Just there, right there

It’s been a magnificent Autumn.*

Wonders never cease. Out cycling on Friday, by the stream at Pairc Ui Chaoimh, a kingfisher flashed by. All touquoise, blazing over the water, and then he banked just as he passed and gave me a view of his lovely orange breast. At the Atlantic Pond a grey wagtail was bobbing about all clean and yellow (don’t ask it’s a bird thing). The grebe chicks seem to be doing fine, and there are pintails newly arrived.

And then, on my way back from Passage I noticed the unmistakeable insouciance of a raptor over the water, gliding into some gorse on the shore. I got off to have a gander (ha ha) and it wasn’t happy so off it took again with that arrogant lazy grace that only cats and birds of prey can muster. I think it was a kestrel, but for a moment it might have been my first sighting of the wonderfully named merlin – come down from the mountains for the winter to the coast, as they do. Turning right onto Jacob’s Island, a small flock of lapwings amid the seaweed, foraging. Na Pilibíní, with their little black jaunty crests above their heads. Cool as a breeze they were, mixing it with curlews and a few sanderlings.

Last week my brother Padraig, walking past Finbarr’s Cathedral, heard an unusual guttural gurgle overhead. It couldn’t be, he thought, but when he looked up there were peregrine falcons sparring with Ravens for the high point. RAVENS. In the city! He reckons it’s a young pair on a bit of a winter skyte, up to divilment, riling some of the locals, before heading back to a quiet remote breeding ground in the Spring. Later, he could still see the falcons circling above the spire. Amazing.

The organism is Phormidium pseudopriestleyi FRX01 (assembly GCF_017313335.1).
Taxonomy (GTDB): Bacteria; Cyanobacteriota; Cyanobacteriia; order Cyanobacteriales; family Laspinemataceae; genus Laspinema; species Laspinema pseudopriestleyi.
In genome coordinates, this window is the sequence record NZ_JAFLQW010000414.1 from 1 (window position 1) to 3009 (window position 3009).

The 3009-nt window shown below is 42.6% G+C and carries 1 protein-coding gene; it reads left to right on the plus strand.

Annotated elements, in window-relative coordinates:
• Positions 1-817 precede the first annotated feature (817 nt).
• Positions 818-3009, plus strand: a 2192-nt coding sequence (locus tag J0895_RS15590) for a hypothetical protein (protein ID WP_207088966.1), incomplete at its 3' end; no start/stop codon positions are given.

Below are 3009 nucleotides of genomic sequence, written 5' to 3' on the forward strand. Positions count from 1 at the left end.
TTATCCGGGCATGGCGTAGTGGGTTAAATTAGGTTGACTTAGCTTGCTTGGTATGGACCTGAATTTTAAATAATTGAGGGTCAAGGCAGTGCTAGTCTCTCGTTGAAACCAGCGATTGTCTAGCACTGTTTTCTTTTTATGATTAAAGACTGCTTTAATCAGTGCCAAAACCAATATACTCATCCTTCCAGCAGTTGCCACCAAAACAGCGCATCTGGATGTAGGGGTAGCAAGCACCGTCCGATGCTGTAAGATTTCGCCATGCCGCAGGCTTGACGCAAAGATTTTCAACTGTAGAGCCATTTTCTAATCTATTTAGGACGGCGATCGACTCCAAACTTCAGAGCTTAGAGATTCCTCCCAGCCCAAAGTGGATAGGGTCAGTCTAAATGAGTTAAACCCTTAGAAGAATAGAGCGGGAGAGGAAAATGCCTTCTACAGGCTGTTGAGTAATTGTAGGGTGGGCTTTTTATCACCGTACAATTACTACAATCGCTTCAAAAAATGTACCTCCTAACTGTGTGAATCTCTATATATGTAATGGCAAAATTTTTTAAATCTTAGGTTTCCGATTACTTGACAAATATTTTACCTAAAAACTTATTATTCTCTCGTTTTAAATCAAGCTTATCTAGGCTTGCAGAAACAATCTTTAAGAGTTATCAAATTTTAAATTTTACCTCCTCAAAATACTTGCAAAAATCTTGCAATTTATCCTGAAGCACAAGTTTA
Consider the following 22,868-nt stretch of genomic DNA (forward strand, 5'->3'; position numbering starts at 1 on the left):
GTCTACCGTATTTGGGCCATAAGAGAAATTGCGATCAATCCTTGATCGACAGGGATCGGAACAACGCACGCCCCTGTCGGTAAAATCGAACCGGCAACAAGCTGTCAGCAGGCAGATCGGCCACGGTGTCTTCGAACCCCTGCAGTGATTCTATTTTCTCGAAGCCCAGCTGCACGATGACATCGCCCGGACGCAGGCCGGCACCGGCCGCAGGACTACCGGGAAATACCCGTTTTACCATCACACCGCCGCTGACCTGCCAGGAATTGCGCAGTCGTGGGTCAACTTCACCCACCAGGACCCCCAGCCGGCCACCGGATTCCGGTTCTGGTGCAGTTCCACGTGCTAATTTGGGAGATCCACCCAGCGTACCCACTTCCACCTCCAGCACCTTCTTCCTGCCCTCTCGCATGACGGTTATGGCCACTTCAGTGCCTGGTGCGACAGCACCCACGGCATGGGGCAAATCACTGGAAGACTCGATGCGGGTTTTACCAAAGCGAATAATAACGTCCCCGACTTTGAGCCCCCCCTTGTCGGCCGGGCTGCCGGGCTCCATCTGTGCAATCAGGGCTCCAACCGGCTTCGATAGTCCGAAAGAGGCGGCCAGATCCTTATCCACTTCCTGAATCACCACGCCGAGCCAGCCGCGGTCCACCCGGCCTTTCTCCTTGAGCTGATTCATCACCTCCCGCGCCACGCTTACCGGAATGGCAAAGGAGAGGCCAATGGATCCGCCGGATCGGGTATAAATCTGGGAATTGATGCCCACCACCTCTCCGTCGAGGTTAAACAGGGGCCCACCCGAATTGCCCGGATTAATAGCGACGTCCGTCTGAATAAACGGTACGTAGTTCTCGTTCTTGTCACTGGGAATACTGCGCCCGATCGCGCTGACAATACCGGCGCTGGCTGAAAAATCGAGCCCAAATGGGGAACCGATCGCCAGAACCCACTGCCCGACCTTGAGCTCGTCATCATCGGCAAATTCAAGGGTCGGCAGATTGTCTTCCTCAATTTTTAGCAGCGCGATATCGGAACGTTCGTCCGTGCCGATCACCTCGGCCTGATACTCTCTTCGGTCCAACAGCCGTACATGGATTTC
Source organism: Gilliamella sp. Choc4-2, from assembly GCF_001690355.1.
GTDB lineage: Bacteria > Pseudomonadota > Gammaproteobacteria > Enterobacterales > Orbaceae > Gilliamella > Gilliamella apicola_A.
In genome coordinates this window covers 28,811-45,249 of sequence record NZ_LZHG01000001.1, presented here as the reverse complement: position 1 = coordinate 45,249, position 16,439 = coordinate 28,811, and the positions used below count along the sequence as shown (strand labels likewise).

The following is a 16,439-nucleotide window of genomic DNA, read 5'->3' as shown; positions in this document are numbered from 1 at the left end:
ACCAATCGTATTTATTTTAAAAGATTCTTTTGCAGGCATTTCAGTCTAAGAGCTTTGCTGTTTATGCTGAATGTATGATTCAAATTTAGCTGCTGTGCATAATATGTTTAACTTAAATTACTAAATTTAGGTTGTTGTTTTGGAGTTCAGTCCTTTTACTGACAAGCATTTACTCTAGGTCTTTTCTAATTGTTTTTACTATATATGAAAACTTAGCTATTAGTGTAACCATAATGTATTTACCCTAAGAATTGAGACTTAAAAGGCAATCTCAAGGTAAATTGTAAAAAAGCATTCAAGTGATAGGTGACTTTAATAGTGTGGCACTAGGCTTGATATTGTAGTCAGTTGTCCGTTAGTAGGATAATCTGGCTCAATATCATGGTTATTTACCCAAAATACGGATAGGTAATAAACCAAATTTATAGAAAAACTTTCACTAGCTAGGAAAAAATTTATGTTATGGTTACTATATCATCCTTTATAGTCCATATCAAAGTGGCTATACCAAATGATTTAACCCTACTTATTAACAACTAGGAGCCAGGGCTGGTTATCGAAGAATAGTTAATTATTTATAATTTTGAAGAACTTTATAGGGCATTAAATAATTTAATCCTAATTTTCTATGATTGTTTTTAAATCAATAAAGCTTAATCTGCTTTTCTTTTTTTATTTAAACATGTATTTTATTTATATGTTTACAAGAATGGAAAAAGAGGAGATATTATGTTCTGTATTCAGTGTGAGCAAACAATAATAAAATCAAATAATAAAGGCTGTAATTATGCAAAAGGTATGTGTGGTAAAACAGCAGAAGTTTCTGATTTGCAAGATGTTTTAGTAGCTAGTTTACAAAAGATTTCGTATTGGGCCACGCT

And the leaves! Autumn has been kind to us this year and kept the colours so bright and the leaves up for so long. The railway line through Blackrock and out to Passage is like a patchwork quilt. Here the small russet lobes of the oak, there the rich gold and amber of the sycamores. And the beeches are a spectrum from green to yellow, to ochre, to russet to brandy. There’s a larch on my road and, though this morning’s wind will probably take a lot of the needles, for the last few weeks it’s been giving a kaleidoscopic display.

There they all are, just there, right there.

 * Written November, 2015


Novelist, short story writer, essayist, sports writer. Crime novel: Whatever it Takes due out 31 July 2020. The First Sunday in September, debut novel, published in 2018. Mercier Press, Stinging Fly, Irish Examiner, Irish Times, The42.ie, Holly Bough, Honest Ulsterman, Quarryman, Silver Apples.

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